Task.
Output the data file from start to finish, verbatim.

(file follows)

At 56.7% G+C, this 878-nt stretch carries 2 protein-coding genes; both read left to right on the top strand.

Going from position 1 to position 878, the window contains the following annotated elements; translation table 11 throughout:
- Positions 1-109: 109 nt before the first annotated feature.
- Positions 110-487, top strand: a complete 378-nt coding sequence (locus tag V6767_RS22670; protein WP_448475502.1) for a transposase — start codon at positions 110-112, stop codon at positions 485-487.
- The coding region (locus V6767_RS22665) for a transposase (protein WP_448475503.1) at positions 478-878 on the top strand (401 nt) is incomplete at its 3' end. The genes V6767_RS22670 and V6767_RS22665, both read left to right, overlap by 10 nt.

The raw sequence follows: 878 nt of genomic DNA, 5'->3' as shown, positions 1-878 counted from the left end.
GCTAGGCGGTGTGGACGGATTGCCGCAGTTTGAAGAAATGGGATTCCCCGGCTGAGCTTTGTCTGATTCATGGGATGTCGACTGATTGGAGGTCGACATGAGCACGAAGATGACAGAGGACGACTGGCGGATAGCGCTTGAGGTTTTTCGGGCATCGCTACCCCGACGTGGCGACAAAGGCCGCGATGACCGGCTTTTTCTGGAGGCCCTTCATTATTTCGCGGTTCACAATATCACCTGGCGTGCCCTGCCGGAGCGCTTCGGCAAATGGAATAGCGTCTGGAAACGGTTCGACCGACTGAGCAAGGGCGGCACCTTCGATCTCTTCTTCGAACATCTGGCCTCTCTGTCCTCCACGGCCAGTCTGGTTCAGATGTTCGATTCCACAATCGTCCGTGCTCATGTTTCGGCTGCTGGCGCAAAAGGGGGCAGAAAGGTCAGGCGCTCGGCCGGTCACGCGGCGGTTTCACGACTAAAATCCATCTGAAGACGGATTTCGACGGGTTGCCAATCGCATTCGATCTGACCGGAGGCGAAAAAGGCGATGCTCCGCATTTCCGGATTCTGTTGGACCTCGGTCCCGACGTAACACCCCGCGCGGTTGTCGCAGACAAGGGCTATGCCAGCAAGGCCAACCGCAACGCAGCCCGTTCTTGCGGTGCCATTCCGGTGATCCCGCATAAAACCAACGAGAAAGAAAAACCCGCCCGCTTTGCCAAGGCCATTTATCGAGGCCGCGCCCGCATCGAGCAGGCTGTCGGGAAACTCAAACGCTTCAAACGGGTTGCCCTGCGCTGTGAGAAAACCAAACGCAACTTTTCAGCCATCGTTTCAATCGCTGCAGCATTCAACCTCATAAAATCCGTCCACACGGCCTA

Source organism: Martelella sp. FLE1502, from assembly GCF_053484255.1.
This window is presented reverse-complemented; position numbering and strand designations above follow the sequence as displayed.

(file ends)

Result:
At 56.7% G+C, this 878-nt stretch carries 2 protein-coding genes; both read left to right on the top strand.

Going from position 1 to position 878, the window contains the following annotated elements; translation table 11 throughout:
- Positions 1-109: 109 nt before the first annotated feature.
- Positions 110-487, top strand: a complete 378-nt coding sequence (locus tag V6767_RS22670; protein WP_448475502.1) for a transposase — start codon at positions 110-112, stop codon at positions 485-487.
- The coding region (locus V6767_RS22665) for a transposase (protein WP_448475503.1) at positions 478-878 on the top strand (401 nt) is incomplete at its 3' end. The genes V6767_RS22670 and V6767_RS22665, both read left to right, overlap by 10 nt.

The raw sequence follows: 878 nt of genomic DNA, 5'->3' as shown, positions 1-878 counted from the left end.
GCTAGGCGGTGTGGACGGATTGCCGCAGTTTGAAGAAATGGGATTCCCCGGCTGAGCTTTGTCTGATTCATGGGATGTCGACTGATTGGAGGTCGACATGAGCACGAAGATGACAGAGGACGACTGGCGGATAGCGCTTGAGGTTTTTCGGGCATCGCTACCCCGACGTGGCGACAAAGGCCGCGATGACCGGCTTTTTCTGGAGGCCCTTCATTATTTCGCGGTTCACAATATCACCTGGCGTGCCCTGCCGGAGCGCTTCGGCAAATGGAATAGCGTCTGGAAACGGTTCGACCGACTGAGCAAGGGCGGCACCTTCGATCTCTTCTTCGAACATCTGGCCTCTCTGTCCTCCACGGCCAGTCTGGTTCAGATGTTCGATTCCACAATCGTCCGTGCTCATGTTTCGGCTGCTGGCGCAAAAGGGGGCAGAAAGGTCAGGCGCTCGGCCGGTCACGCGGCGGTTTCACGACTAAAATCCATCTGAAGACGGATTTCGACGGGTTGCCAATCGCATTCGATCTGACCGGAGGCGAAAAAGGCGATGCTCCGCATTTCCGGATTCTGTTGGACCTCGGTCCCGACGTAACACCCCGCGCGGTTGTCGCAGACAAGGGCTATGCCAGCAAGGCCAACCGCAACGCAGCCCGTTCTTGCGGTGCCATTCCGGTGATCCCGCATAAAACCAACGAGAAAGAAAAACCCGCCCGCTTTGCCAAGGCCATTTATCGAGGCCGCGCCCGCATCGAGCAGGCTGTCGGGAAACTCAAACGCTTCAAACGGGTTGCCCTGCGCTGTGAGAAAACCAAACGCAACTTTTCAGCCATCGTTTCAATCGCTGCAGCATTCAACCTCATAAAATCCGTCCACACGGCCTA

Source organism: Martelella sp. FLE1502, from assembly GCF_053484255.1.
This window is presented reverse-complemented; position numbering and strand designations above follow the sequence as displayed.